From the documentary “Ancient Futures – Learning from Ladakh” we learn more about permaculture:
Ancient Futures – Learning from Ladakh is both a book and a documentary. As reported on Wikipedia, the book was written by Helena Norberg-Hodge and published in 1991. The 1st part of the book described the untouched land of Ladakh when Helena first arrived in 1975, on how everyone is so happy and contented. In the “olden” world, Ladakhis women enjoyed high social status and families and communities ties were very strong. 2nd part of the book described how the peaceful land of Ladakh changed socially, ecologically and economically when “development” set in. Ladakhis starts to enjoy the comfort and convenience of modernization, at the same time, increasing greed, intolerance, unemployment, inflation, pollution etc. set in and is threatening the ecological balance and social harmony which were maintained over the past centuries.
The book raises important questions about the whole notion of progress, and explores the root causes of the problems faced by a highly industrialized society. Ancient Futures – Learning from Ladakh was translated into 35 languages and use regularly at the grassroots to raise awareness.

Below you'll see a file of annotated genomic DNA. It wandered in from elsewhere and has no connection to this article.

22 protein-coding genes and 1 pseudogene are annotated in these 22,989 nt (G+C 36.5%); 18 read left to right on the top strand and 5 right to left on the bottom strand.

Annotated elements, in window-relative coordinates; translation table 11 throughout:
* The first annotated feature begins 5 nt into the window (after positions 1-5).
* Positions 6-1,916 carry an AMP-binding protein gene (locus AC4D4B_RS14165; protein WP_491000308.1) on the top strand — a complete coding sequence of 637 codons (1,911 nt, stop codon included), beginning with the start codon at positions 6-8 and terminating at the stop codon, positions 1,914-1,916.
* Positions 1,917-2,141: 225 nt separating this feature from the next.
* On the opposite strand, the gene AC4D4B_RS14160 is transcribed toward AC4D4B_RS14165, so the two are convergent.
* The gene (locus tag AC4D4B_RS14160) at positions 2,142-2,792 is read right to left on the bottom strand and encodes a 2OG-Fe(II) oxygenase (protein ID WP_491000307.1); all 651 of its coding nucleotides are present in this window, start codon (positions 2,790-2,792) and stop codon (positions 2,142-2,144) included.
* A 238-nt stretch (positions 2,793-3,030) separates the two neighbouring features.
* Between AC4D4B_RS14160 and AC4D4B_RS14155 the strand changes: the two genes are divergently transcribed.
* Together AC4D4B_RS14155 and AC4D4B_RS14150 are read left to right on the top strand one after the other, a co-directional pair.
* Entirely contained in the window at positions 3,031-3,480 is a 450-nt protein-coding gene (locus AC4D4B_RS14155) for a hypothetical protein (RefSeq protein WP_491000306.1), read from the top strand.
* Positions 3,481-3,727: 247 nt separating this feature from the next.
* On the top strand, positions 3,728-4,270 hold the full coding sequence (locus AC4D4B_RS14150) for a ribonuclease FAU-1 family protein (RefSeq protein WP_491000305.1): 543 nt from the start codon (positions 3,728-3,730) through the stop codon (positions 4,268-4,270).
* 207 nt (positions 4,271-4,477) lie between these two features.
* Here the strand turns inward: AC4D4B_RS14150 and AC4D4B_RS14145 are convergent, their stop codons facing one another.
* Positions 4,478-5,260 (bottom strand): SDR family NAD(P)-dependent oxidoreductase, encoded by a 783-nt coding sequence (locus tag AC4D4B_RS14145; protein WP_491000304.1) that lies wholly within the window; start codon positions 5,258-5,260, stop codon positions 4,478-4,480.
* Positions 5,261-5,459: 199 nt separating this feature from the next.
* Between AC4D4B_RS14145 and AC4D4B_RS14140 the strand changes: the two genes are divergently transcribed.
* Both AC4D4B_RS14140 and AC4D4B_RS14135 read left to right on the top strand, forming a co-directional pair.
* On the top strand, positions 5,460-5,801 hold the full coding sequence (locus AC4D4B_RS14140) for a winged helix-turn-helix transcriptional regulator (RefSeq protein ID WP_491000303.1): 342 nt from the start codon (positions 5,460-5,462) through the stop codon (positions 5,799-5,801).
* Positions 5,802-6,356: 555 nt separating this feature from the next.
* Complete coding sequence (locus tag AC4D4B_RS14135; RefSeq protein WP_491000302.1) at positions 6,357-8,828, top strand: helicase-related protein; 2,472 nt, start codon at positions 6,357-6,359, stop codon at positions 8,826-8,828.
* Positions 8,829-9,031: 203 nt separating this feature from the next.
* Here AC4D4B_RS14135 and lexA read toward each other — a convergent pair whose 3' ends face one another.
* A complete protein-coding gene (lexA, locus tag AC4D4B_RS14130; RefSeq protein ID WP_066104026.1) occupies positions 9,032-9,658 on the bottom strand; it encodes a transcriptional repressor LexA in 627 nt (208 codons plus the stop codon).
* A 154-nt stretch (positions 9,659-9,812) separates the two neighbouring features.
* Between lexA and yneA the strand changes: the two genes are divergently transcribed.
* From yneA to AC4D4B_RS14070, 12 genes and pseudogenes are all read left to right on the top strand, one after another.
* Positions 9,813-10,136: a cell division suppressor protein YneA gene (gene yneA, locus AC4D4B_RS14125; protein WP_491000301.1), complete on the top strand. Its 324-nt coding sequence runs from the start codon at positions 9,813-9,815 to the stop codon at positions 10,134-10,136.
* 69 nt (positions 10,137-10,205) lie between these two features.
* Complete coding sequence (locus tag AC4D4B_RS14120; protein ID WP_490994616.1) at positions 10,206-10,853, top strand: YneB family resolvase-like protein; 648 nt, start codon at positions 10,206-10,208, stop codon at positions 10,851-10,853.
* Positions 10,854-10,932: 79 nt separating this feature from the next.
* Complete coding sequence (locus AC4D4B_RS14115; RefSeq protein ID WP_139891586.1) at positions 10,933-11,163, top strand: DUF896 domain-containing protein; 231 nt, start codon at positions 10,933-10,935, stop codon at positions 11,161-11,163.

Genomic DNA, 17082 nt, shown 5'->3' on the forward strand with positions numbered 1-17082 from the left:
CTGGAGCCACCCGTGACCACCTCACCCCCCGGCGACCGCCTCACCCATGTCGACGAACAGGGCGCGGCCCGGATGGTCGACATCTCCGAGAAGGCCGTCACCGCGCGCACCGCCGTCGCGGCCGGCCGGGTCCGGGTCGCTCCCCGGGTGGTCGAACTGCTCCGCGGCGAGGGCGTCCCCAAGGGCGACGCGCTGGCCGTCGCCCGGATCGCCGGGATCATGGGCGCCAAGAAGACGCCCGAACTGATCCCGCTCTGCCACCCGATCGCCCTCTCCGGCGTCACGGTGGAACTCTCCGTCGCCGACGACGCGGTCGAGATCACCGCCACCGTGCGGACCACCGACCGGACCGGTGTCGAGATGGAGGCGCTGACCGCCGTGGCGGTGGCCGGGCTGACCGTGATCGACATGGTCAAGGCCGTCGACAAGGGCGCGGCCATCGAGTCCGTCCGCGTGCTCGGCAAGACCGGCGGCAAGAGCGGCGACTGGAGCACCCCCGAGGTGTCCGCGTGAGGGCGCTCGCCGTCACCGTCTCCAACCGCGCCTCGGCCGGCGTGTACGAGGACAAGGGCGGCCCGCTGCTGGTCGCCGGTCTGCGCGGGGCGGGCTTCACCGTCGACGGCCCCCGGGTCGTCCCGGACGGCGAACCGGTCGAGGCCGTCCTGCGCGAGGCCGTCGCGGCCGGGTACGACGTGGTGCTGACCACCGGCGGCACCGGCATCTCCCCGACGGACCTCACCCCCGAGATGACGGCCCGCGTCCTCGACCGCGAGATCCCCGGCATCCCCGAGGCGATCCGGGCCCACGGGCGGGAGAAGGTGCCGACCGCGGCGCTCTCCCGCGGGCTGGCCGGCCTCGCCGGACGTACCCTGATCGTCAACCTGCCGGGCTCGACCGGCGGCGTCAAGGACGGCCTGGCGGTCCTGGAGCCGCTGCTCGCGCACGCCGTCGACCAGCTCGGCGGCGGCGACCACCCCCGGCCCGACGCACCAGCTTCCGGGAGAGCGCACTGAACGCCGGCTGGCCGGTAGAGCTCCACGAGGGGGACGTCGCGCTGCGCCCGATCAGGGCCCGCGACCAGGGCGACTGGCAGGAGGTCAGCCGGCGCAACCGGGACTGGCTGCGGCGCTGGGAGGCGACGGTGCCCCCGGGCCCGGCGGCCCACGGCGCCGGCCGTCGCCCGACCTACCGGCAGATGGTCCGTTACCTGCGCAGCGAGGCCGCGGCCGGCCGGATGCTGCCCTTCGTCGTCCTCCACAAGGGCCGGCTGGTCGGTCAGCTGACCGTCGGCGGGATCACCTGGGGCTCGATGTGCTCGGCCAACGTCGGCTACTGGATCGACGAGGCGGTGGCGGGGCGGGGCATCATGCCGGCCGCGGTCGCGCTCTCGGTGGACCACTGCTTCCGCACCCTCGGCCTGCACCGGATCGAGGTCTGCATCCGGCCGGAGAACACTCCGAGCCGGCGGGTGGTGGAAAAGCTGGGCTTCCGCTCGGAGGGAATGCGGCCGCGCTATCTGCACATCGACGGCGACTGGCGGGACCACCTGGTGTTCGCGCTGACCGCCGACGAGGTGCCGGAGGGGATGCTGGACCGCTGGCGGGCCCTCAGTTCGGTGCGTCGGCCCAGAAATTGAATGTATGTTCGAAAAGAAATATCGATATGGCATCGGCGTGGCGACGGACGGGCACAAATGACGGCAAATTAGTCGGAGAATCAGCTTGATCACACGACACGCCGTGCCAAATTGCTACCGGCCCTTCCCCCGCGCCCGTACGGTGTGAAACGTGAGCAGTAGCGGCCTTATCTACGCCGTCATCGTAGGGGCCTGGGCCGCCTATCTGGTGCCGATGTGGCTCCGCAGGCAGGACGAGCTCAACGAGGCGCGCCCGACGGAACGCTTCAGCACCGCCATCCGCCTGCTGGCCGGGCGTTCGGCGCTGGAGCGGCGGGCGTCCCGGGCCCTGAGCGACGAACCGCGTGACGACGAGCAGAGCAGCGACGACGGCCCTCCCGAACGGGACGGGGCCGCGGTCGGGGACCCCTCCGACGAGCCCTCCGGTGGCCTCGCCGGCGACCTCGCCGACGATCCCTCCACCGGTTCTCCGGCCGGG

As a movie, it is available onhttp://greenplanetfilms.org/product_info.php?products_id=76 .How we can learn about ecological solutions from an ancient Culture?
Ladakh, or Little Tibet, is a wildly beautiful desert land high in the western Himalayas. It is a place of few resources and an extreme climate. Yet, for more than a thousand years, it has been home to a thriving culture.
Traditions of frugality and cooperation, coupled with an intimate and location-specific knowledge of the environment, enabled the Ladakhis not only to survive, but to prosper. Then came development. Now in Leh, the capital, one finds pollution and divisiveness, inflation and unemployment, intolerance and greed. Centuries of ecological balance and social harmony are under threat from modernization.
The breakdown of Ladakh’s culture and environment forces us to re-examine what we really mean by progress – not only in the developing parts of the world, but in the industrialized world as well. The story of Ladakh teaches us about the root causes of environmental, social and psychological problems, and provides valuable guidelines for our own future.